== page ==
1. What would a customer empathy map look like for Good Sports’ target user? What about its target customer segment? Would it or should it differ in differing markets? Is the Boston area user any different from say, an Atlanta, user?
  2. Given its social mission, what are some impact measures Good Sports could use to gauge success and impact?
4.

DoSomething.Org is a “global movement for good” among 6 million young people, transforming their communities across the United States and in 131 countries worldwide. This nonprofit organization constantly holds cause-based campaigns, ranging from receiving over 1 million pairs of donated jeans from teens to clothe homeless youth to cleaning up 3.7 million cigarette butts through its Get the Filter Out initiative. A past campaign, “Don’t Be a Sucker,” addressed the problem of Americans losing $5.8 billion annually and producing 8.7 billion pounds of carbon pollution by leaving unused devices plugged in. The campaign sought to slay those “energy vampires” not in use by having users unplug equipment and post a sticky note next to the outlet to remind others not to let them suck the energy dry. Further research the problem, solution and this campaign and answer the following:

  1. Identify what social impact(s) the campaign addressed.
  2. What impact measures could the campaign assess?
  3. Could a viable business be created around this problem?
5.

In recent years, the entrepreneurial educator and author Steve Blank began applying lean startup principles to various US governmental agencies. Through a Hacking for Diplomacy course, students at Stanford University began tackling problems for the Department of State. A former US ambassador to the United Nations, a State Department representative to Silicon Valley and senior advisor for technology and innovation, a retired US Army colonel, and other entrepreneurial educators joined Blank in applying lean startup methods to State Department issues. Then-Secretary of State John Kerry even visited the Stanford students and said he was looking forward to the solutions students develop during the ten weeks. One project that emerged was from a group calling themselves Team Space Evaders. The team was tasked with working on the problem of satellite collision. Members charted satellite positioning data and explored how information about potential collision was shared by commercial operators and governmental entities ranging from the Federal Aviation Administration to the Department of Defense.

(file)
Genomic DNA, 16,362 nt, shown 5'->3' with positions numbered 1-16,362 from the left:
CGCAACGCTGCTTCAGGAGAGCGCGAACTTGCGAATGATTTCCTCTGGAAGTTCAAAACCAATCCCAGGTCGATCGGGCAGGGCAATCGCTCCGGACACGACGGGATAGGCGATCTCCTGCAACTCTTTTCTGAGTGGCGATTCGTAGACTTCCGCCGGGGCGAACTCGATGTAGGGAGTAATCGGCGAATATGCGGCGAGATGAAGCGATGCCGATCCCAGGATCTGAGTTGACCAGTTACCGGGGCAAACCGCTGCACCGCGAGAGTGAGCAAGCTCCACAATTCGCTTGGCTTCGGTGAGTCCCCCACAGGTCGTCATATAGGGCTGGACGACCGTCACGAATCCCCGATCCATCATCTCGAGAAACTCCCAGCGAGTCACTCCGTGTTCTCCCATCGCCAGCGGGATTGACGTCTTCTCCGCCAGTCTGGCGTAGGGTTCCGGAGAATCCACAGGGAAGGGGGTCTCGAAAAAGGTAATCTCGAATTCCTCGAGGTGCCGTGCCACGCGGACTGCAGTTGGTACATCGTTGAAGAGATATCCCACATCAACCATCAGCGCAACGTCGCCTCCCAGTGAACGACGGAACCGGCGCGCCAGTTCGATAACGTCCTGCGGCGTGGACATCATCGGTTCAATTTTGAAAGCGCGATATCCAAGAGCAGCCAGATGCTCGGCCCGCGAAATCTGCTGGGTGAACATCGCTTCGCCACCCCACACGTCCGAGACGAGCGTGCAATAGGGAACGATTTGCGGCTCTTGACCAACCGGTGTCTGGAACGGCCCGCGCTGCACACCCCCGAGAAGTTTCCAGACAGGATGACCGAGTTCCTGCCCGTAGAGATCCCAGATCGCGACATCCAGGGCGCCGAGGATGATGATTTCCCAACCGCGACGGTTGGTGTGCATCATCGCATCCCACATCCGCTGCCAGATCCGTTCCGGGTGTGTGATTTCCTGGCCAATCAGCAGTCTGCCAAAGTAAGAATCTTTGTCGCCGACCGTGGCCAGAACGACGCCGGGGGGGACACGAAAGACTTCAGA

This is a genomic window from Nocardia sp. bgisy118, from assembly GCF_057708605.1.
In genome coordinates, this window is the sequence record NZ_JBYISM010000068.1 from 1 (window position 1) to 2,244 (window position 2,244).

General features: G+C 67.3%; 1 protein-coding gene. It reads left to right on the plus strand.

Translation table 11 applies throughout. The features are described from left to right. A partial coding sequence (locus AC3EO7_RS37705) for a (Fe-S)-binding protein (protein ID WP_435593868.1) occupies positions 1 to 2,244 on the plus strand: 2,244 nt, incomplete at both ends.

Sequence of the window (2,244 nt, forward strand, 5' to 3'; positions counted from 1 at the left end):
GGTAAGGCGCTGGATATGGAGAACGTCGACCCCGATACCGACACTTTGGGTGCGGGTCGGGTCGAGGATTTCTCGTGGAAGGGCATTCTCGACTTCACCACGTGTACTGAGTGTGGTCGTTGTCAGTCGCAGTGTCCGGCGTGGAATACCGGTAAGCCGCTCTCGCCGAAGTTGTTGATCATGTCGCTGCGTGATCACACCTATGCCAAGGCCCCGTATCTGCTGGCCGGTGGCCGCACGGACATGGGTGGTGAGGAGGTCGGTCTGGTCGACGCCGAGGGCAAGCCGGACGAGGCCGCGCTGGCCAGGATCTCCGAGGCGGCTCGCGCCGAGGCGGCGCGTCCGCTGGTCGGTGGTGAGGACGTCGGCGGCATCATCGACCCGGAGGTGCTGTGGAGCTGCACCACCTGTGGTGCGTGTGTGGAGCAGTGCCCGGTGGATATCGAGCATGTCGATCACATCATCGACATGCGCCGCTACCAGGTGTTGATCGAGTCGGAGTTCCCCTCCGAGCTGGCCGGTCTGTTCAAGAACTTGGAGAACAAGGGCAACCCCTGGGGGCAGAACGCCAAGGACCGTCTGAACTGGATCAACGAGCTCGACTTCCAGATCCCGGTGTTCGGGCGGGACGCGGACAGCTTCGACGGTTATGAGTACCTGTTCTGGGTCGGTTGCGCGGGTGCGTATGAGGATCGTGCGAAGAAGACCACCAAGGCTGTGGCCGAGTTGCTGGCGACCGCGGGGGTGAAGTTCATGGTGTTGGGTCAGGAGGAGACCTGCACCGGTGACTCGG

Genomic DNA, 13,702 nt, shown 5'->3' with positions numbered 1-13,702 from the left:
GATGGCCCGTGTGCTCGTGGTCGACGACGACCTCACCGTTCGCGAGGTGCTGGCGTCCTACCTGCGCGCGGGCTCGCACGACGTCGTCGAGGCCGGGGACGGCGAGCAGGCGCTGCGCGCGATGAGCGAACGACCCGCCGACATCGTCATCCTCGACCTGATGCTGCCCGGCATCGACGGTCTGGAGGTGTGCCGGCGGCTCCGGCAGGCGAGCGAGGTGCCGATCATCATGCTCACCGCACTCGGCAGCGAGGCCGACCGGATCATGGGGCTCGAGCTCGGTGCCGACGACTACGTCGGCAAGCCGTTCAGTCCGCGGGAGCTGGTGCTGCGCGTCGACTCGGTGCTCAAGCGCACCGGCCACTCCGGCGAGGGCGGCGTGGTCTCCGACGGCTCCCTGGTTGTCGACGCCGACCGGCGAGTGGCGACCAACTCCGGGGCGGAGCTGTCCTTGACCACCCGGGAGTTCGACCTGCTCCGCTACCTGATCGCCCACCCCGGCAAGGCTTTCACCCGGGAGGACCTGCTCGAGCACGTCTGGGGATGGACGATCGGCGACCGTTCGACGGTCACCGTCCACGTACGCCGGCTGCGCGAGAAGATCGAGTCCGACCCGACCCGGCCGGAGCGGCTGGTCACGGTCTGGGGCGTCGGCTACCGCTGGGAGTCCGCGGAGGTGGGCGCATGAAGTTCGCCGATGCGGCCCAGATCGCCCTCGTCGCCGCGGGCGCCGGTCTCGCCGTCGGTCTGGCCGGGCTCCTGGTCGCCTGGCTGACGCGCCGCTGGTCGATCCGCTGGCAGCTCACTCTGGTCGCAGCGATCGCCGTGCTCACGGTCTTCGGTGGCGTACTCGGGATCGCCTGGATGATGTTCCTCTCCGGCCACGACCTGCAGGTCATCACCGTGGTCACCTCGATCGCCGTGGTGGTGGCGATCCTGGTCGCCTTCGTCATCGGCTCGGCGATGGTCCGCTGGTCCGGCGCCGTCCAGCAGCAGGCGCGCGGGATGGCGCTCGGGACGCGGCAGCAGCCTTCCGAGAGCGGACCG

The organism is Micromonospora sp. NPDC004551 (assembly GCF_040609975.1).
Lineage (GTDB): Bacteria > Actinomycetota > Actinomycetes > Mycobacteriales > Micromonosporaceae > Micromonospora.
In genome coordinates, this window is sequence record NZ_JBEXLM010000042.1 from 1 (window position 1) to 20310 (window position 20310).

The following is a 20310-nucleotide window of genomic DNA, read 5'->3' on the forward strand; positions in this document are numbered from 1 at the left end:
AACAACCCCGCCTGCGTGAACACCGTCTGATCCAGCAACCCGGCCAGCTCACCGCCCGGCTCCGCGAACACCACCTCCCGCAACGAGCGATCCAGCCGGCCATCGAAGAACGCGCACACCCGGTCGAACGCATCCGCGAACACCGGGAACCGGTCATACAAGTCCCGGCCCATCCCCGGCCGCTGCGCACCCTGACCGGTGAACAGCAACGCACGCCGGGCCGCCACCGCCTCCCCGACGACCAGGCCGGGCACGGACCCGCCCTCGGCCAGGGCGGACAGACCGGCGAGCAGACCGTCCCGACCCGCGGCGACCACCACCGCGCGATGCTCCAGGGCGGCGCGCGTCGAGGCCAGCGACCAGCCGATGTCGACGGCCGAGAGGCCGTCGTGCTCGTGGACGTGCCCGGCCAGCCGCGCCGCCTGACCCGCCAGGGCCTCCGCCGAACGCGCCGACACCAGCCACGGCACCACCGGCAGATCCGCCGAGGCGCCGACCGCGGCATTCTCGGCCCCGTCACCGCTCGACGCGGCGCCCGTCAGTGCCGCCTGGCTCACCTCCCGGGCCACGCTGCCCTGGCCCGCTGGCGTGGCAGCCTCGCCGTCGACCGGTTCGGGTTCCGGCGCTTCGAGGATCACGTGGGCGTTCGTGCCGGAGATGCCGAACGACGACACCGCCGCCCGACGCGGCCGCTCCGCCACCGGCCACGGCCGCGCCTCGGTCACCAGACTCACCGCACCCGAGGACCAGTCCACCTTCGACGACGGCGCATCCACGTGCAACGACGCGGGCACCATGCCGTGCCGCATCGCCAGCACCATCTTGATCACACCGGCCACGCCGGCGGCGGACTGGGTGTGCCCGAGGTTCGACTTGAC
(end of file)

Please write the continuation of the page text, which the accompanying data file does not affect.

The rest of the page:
1. Apply the lean startup methodology to identify potential customer segments and problems and solutions that students such as yourself could identify for the State Department on the issue of satellite collision.
  2. What would a unique value proposition for a State Department solution to this issue be? How could a high-level concept pitch work when selling the concept within the State Department?
6.

Incorporated in 2003, Tesla declared in its mission statement that its goal is “to accelerate the world’s transition to sustainable transport,”46 and it has proven itself a leader in green technology in the automotive sector. In its initial business plan, by co-founder Martin Eberhard, the electric sports car company promised to provide the value of a high-end sports car at a lower cost to the customer and a lower environmental cost to the planet. Electric vehicles were seen as inferior to standard vehicles prior to Tesla’s innovations in creating powerful cars that piqued consumer desire. The generic automotive manufacturing business model relies on collaborative manufacturing with industry partners and a distribution model dependent on third parties. Standard cars are aimed at people and businesses with individual transportation needs. This model is commercially viable because of custom-equipped add-on features to the per-vehicle prices.

  1. Tesla’s business model is different. Identify at least three ways in which the Tesla model differs from the traditional automotive business model.
7.